Such an advisor can also be helpful in avoiding a critical but common mistake which many small companies make: contacting a larger company at too junior a level. Where this occurs, an interminable negotiation usually results as the decision whether or not to enter the relationship crawls up the management ladder at the larger company. Most often, the project will get shot down along the way. As a result, it is often better to forgo an otherwise promising partner entirely if it is impossible to open initial discussions with senior management.

Once the interest of a potential partner has been obtained it is essential to assess the expectations, resources and objectives of each side, and thereby determine how mutual and complimentary they may be. If the match is poor, or the managers responsible for implementing the partnership are not committed to its success, it is again better to terminate discussions quickly. In such a situation, the potential partners will only waste valuable time and effort creating a forced arrangement where one partner will be likely to lose interest or try to renegotiate the deal at a later date.

Both parties should also be mindful of the long term strategic consequences of a relationship which may otherwise appear beneficial. For example, if the smaller company gives away extensive exclusive marketing rights in its core products or technology, it may severely depreciate its value to future investors interested in funding unrestricted ventures. Conversely, a larger company which stakes an important market play on the technology of a small startup company may be placing unwise dependence on a financially unstable partner. In the first case, the remedy may be to restrict the rights conveyed. In the second, the risk may be bounded by placing the technology itself in escrow, so that the larger company can attempt to complete the research and development or maintain and support the product itself if the smaller company fails.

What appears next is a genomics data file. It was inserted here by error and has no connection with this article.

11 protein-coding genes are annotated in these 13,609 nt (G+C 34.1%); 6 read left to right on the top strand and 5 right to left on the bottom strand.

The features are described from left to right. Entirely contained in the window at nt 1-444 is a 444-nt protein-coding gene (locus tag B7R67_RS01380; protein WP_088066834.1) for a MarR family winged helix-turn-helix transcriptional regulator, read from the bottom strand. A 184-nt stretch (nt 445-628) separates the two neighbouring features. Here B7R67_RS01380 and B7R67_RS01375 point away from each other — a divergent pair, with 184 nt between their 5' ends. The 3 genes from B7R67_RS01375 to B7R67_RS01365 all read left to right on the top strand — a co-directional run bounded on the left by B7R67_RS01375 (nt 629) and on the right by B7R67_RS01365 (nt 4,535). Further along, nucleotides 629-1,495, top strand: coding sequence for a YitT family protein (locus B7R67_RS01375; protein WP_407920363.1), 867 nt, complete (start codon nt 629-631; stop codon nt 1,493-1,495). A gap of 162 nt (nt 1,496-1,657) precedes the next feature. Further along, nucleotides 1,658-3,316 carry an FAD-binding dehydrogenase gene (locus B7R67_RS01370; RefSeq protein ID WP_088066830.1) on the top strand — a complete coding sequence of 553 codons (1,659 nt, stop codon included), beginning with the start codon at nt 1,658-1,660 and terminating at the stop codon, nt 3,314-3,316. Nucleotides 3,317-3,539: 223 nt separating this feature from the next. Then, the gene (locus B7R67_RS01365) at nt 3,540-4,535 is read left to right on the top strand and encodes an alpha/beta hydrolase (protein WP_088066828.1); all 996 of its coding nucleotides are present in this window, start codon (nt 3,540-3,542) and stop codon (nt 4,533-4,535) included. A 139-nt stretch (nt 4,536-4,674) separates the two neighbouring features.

In order to make negotiations with a potential partner efficient, it is important for each company to determine the broad overview of the type of relationship which the other company is interested in pursuing as early as possible. Proposing and agreeing upon a non-binding letter of intent between the parties is a good way of flushing out points which may be unacceptable to one party or the other. In that letter, both companies should commit to negotiate in good faith to complete a mutually satisfactory agreement by a set date. In the course of the more detailed negotiations which follow, both parties should remember that they will need to work together over an extended period of time for their mutual benefit. If either side pushes too hard during the negotiations, it may sour the relationship, or leave so little benefit to one partner that it will abandon its commitments to the joint enterprise.

A Final Note

Although there are a number of common overall structures to a strategic partnership, the exact terms of such an arrangement are extremely variable. For this reason, it is imperative that a company consult with its attorneys, accountants and financial advisors before a letter of intent is signed. Once that document has been executed, it will be next to impossible, from a practical perspective, to change these “non-binding” terms.